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It is generally known that polynomials are dense in the Hilbert space. How do i show this?

I know, it suffices to show completeness and i would like to use this defination: The vectors $\{e_n\}_{n=0}^{\infty}$ are complete in the Hilbert space $L^2(w)$ if $\int_{-\infty}^{\infty}f(x)e_nw(x)dx=0$ for all $n\ge0$ and $f\in L^2(w)$ implies that $f=0$ almost everywhere.

But again, i know that $f=0$ almost everywhere if its fourier transform is zero from the following: If the function f is integrable on $(-\infty,\infty)$ and $$\hat{f}(x)=\int_{-\infty}^{\infty}f(t)e^{ixt}dt\equiv0,$$ then $f=0$ almost everywhere.

So, how do i show that the fourier transform is identically zero? Lets take the weight to be $w(x)=1/2\cosh\frac{\pi}{2}x$ but any other weight can do since the polynomials should be dense regardless of the weight chosen.

Thanking you in advance.

$Proof.$ I have tried to work it out using the defination that $\{e_n\}_{n=0}^{\infty}$ is complete in $L^2(w)$ if $\langle f,e_n\rangle=0$ implies that $f=0$ a.e.

Let $f\in L^2(w)$ and suppose that $\int_{-\infty}^{\infty}f(x)x^nw(x)dx=0$ for all $n\ge0$, then \begin{align} \int_{-\infty}^{\infty}f(x)e^{itx}w(x)dx=\sum_{k=0}^{\infty}\frac{(it)^n}{n!}\int_{-\infty}^{\infty}f(x)x^nw(x)dx=0 \end{align} Thus, since the fourier transform is zero, $f(x)=0$ a.e. and so $\{x^n\}_{n=0}^{\infty}$ is complete in $L^2(w)$ by definition.

Could this be ok and how can i be sure that this fourier transform exists or is analytic so that even the interchange of sum and integral can be valid by beppo-levi lemma?

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With the weight function $w$ you give, polynomials are not even in $L^2(w)$. –  Nate Eldredge Mar 31 '12 at 5:10
    
Thank you Nate. I know that $w(x)=1/2\cosh\frac{\pi}{2}x$ is even but i would like to know how that will affect the completeness on polynomials. –  Davie Roberts Mar 31 '12 at 7:15
    
Wait, I may have misread it. I understood you to mean $w(x) = (1/2) \cosh(\frac{\pi}{2} x)$, and in that case, since $w(x) \to \infty$ as $x \to \pm \infty$, polynomials will not be square-integrable with respect to this weight. But if you mean $w(x) = 1/(2 \cosh (\frac{\pi}{2} x))$, then everything is okay and I can post more details. –  Nate Eldredge Mar 31 '12 at 14:46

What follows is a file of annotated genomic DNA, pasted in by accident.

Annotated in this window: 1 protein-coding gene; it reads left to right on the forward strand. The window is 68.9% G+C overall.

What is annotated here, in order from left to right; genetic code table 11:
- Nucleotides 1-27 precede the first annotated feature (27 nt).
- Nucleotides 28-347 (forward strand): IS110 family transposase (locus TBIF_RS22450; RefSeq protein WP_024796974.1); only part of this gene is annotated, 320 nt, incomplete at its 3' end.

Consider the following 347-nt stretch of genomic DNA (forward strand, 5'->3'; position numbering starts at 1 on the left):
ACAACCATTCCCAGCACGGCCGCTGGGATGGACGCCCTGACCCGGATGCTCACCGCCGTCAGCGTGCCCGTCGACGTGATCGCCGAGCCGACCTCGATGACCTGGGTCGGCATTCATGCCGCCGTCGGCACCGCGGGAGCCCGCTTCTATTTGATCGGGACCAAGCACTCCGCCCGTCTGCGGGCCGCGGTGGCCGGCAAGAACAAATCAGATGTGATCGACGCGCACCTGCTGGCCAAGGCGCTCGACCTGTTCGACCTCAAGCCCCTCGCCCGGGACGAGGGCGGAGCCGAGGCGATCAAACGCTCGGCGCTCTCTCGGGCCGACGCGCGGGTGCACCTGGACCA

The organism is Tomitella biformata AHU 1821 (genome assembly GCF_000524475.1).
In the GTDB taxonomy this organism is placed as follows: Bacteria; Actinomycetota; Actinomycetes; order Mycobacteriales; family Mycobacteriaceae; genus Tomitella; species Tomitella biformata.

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Sure Nate, the weight is $w(x)=\frac1{2\cosh\frac{\pi}{2}x}$, thank you. –  Davie Roberts Mar 31 '12 at 18:12
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1 Answer 1

You could invoke Weierstrass approximation theorem for continuous functions on a compact interval under the sup-norm.

Then use the density of continuous functions of compact support in $L_{2}(\mathbb{R},\omega)$ to show the polynomials are dense in $L_{2}(\mathbb{R},\omega)$

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The Weierstrass approximation theorem lets you approximate functions uniformly on a compact interval, which is quite different from approximating in $L^2$ norm on all of $\mathbb{R}$. So some extra work would be needed there. –  Nate Eldredge Mar 31 '12 at 5:15
    
I would like to use the defination that $\{e_n\}_{n=0}^{\infty}$ is complete in $L^2(w)$ if $\langle f,e_n\rangle=0$ implies that $f=0$ a.e. –  Davie Roberts Mar 31 '12 at 6:17
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